More Than We Can Tell
Rev is tortured by his father, both in his past and present. He’s confused by his own strength and doesn’t know how to interact with anyone other than Declan and his adoptive parents. Emma is more comfortable online than in real life, and dreams of becoming a game designer. Her parents don’t understand, and they don’t understand why it’s important to her.
This is a second novel that is set in the world of Letters to the Lost. The characters overlap, but it’s not essential to review Letters to the Lost first or anything. We learn more here about Rev Fletcher, Declan’s friend. What was a tortured shadow friend now becomes a tortured soul that we get to see into.
I cried! Oh, all the feels. Rev’s story is heartbreaking and yet typical for many abused children in foster-homes. Really, Rev is lucky because he’s able to be adopted by a family who cares about it.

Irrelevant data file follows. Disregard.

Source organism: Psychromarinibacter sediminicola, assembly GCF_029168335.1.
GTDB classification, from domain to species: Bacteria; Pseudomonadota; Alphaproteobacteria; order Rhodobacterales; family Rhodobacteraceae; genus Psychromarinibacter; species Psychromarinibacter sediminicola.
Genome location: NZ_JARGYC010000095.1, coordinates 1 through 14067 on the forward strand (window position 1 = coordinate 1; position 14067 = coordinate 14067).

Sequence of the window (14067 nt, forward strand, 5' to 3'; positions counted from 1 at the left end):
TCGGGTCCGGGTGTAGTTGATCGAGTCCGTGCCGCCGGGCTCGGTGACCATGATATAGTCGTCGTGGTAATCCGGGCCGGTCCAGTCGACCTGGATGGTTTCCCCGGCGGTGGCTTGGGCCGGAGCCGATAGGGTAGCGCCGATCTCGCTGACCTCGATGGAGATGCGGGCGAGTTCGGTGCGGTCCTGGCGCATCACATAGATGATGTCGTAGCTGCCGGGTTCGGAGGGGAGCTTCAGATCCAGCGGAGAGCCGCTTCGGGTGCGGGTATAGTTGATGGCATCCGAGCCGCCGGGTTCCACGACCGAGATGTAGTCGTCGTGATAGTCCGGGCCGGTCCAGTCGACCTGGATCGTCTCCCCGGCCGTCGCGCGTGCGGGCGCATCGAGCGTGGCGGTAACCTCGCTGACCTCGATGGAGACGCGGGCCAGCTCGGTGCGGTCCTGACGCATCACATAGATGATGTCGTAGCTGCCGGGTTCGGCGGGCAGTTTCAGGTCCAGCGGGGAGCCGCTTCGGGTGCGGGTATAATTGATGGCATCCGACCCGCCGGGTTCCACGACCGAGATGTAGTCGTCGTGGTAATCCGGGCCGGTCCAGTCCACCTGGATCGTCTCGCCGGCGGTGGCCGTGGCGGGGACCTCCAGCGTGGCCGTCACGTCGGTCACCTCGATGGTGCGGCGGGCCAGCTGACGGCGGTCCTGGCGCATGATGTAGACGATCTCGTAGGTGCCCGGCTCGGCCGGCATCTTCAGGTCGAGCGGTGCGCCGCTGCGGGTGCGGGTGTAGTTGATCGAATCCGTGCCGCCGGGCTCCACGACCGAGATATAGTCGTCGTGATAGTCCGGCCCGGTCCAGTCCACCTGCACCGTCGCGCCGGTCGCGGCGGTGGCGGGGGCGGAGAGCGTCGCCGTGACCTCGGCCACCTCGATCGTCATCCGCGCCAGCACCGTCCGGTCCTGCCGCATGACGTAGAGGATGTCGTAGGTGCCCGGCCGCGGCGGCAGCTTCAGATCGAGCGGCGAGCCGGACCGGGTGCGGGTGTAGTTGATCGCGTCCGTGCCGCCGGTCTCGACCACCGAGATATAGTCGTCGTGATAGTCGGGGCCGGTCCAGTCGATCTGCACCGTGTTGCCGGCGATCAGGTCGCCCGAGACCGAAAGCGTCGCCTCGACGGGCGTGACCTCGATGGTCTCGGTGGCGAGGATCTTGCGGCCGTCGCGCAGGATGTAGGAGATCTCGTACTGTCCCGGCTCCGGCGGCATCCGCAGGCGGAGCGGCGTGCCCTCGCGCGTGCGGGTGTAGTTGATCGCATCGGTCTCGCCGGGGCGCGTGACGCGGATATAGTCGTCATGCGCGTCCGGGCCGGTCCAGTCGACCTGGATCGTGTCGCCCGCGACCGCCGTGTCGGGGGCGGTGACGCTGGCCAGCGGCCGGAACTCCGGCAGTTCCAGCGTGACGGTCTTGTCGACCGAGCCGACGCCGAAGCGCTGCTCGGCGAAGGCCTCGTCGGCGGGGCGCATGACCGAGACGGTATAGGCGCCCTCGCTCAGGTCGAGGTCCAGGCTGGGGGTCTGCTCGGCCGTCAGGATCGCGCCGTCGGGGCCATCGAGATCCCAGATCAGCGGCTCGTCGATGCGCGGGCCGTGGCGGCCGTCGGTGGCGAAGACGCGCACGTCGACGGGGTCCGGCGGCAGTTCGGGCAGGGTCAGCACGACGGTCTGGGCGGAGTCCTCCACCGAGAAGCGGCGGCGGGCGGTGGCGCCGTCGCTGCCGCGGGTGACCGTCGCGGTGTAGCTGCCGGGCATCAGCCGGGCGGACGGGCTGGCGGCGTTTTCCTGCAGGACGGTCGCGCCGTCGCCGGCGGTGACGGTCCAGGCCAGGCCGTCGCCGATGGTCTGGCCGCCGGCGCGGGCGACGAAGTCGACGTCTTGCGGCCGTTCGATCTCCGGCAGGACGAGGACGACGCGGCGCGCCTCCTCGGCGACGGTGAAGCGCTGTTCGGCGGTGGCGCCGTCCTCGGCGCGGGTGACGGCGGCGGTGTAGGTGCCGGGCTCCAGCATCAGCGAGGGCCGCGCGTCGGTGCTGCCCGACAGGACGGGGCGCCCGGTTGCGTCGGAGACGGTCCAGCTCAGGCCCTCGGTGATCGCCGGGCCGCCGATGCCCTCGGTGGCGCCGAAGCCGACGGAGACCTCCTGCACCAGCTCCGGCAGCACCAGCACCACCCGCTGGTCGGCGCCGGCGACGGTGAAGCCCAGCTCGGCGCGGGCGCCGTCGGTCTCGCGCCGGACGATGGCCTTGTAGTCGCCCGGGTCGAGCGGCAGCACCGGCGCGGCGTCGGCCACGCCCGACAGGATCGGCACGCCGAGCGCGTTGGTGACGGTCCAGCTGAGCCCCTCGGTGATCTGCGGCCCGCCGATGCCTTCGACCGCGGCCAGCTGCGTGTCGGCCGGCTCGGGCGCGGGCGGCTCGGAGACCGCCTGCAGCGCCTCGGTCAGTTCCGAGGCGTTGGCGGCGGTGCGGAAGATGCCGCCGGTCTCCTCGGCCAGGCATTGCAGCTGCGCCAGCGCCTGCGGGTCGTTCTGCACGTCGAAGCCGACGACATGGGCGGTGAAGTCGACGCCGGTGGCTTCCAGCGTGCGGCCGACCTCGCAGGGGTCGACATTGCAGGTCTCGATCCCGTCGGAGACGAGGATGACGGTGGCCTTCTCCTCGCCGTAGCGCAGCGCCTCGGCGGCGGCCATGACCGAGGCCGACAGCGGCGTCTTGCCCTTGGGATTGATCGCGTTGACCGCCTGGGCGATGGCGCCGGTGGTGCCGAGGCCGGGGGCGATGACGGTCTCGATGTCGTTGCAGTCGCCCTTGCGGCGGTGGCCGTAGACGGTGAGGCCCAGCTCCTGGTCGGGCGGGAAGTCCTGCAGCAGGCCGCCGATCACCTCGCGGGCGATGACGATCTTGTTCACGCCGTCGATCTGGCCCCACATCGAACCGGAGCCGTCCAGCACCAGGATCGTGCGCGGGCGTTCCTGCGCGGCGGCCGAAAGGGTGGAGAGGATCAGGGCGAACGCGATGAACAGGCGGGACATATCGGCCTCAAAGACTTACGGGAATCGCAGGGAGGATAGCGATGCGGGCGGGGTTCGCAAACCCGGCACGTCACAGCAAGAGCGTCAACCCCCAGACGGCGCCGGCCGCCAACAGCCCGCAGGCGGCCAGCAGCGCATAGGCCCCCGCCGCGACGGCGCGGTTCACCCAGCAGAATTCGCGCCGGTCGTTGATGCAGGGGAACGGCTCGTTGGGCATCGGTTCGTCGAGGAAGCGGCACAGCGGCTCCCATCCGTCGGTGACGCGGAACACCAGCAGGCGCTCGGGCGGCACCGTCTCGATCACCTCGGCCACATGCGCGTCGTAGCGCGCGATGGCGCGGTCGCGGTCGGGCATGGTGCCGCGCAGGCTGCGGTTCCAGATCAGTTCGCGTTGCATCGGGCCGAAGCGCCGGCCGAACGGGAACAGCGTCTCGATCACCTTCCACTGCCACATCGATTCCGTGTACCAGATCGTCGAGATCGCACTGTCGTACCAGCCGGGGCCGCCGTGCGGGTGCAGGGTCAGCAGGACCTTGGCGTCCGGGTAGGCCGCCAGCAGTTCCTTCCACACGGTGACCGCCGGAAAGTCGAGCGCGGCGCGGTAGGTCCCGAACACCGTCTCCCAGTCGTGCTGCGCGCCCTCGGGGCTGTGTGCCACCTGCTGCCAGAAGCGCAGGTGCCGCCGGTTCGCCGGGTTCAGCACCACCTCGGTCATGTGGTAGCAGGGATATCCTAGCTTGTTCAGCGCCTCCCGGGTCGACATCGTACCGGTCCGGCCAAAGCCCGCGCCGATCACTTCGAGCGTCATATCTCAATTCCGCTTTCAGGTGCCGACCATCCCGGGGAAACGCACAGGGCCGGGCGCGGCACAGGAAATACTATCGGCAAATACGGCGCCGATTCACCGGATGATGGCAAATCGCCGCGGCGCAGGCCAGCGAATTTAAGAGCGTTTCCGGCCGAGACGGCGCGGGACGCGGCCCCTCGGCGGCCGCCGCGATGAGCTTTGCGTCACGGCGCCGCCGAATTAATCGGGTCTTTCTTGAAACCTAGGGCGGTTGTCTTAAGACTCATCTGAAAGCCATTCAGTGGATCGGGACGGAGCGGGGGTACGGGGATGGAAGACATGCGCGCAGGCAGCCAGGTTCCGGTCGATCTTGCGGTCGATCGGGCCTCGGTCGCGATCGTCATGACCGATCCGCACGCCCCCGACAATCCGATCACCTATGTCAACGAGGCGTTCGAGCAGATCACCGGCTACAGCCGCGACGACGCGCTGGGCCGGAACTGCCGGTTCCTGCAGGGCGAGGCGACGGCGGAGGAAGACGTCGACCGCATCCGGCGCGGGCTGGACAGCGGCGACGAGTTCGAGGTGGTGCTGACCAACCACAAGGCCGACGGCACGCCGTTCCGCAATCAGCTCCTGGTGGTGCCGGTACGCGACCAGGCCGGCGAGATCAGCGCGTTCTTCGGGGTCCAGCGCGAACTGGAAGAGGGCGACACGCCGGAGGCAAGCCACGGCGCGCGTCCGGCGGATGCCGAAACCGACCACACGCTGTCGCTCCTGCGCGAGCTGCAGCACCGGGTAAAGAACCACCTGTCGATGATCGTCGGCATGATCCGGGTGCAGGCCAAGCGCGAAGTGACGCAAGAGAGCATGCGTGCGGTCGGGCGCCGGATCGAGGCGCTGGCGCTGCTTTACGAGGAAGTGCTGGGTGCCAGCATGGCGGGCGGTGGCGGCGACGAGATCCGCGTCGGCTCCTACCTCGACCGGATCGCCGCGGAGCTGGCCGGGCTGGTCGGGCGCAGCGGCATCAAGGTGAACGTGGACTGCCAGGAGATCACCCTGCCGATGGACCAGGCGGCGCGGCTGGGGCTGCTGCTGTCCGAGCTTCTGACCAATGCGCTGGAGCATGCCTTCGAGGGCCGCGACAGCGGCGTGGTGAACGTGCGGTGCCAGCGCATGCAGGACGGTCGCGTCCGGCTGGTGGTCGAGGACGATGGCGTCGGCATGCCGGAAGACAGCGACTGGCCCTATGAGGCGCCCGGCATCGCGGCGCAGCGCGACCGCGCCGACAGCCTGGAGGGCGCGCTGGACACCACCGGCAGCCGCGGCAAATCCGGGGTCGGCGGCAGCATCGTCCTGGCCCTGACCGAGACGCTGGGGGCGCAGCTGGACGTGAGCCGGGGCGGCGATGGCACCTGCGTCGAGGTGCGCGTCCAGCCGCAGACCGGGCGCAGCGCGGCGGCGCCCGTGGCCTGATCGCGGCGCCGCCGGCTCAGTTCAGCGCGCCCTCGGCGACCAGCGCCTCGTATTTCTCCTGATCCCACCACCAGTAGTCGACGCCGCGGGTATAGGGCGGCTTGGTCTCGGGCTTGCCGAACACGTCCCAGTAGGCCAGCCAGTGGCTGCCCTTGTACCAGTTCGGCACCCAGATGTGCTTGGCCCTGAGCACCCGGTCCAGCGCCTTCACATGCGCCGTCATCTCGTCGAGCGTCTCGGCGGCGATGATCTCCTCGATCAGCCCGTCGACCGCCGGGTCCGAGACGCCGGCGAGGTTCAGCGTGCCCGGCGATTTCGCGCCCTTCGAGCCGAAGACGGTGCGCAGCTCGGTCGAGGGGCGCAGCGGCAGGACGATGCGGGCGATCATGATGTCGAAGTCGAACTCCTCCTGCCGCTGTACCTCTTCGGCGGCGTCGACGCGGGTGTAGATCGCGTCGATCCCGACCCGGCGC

Do they always have to fall in love? Can’t they just not for a change? What’s wrong with making an amazing friend? Teenage love is great and all, but speaking as a voice with experience, it doesn’t always end up that this is forever love. When they rely on another person to keep them stable, it doesn’t bode well for the future.
While this got the review of my wife as ‘yet another YA novel with one of those covers’, I enjoyed it. I have to agree on the cover being a bit bland and in line with all of the other YA novels that depend on their title to draw the reader in. I have a couple more of this type of novel on my shelf, and I haven’t felt motivated to read them. Instead, I’m finding myself drawn towards non-fiction – maybe that’s because it’s been a hell of a year and I want something solid to read.
I requested this novel from Bloomsbury over a year ago, but never received a copy. Having enjoyed Kemmerer’s other novels though, I bought it for myself as a Christmas present last year – I don’t regret it at all. I can see myself reading it again, so it’s 5 stars from me.
Bloomsbury | paperback